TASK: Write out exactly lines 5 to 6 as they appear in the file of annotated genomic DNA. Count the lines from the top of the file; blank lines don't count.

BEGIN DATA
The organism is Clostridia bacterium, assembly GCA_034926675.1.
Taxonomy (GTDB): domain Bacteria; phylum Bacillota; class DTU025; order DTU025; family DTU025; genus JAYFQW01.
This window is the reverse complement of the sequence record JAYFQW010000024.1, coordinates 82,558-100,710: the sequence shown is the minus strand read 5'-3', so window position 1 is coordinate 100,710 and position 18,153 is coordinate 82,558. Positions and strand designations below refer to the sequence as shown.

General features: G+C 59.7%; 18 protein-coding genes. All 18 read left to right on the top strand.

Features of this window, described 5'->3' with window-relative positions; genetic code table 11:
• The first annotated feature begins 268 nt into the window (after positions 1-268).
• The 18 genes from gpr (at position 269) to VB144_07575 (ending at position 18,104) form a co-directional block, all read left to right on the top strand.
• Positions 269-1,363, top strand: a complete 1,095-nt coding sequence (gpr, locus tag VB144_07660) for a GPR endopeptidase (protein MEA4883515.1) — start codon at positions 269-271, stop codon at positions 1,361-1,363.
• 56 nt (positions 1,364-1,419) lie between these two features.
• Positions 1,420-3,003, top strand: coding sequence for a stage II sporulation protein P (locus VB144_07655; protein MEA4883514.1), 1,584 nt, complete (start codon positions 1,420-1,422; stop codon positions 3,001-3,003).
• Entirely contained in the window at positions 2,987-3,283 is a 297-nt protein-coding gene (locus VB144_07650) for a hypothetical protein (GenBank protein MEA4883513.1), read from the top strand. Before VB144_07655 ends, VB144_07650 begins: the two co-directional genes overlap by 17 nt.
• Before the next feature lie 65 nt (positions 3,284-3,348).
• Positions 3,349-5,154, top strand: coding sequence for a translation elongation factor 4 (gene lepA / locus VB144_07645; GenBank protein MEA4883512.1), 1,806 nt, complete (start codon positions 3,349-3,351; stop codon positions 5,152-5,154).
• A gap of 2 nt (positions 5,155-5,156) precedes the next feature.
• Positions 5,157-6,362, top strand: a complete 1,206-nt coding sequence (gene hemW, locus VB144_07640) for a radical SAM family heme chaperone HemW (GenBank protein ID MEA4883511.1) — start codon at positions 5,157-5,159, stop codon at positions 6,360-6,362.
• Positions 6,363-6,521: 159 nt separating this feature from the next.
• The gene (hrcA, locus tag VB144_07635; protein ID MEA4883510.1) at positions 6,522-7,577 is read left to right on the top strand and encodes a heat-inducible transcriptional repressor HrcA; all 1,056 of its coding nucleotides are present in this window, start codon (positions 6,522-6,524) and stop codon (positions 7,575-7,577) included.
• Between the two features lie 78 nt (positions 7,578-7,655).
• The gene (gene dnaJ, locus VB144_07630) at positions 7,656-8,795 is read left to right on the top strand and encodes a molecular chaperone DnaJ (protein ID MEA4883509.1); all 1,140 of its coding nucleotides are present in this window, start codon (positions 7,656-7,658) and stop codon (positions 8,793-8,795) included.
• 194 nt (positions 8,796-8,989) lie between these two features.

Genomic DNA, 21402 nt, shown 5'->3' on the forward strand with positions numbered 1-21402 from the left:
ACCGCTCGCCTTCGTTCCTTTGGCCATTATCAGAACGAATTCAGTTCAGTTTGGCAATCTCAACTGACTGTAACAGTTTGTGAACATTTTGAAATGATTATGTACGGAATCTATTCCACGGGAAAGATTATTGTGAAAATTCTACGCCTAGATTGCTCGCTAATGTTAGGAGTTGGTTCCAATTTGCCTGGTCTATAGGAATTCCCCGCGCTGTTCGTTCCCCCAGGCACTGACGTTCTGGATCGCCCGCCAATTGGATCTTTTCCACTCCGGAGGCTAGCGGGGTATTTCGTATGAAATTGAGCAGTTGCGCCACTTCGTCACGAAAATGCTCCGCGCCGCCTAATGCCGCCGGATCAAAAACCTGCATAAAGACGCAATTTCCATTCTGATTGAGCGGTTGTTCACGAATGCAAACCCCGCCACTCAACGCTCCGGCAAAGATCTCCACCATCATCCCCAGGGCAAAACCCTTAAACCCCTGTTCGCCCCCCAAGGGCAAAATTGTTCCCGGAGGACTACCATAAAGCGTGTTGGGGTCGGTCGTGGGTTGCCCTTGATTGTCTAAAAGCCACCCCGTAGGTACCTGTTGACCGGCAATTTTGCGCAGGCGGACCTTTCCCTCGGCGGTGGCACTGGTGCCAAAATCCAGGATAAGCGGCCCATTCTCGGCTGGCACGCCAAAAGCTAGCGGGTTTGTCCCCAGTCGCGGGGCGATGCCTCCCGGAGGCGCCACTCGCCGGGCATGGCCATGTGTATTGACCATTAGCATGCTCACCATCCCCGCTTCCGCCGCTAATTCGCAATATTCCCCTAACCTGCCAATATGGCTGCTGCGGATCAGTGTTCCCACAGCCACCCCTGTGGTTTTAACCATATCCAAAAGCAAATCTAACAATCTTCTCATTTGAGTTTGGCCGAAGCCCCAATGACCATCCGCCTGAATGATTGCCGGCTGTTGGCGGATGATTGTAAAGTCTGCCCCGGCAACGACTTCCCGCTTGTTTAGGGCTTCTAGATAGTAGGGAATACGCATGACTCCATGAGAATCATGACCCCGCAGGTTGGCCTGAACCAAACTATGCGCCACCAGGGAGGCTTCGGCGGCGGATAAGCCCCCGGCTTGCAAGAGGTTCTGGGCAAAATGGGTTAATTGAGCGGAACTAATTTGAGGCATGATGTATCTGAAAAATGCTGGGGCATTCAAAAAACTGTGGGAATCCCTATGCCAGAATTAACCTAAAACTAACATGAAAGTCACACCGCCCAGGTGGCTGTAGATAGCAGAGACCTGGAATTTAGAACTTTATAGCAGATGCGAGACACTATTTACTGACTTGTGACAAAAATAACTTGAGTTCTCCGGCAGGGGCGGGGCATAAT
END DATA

Features of this window, described 5'->3' with window-relative positions; genetic code table 11:
• The first annotated feature begins 268 nt into the window (after positions 1-268).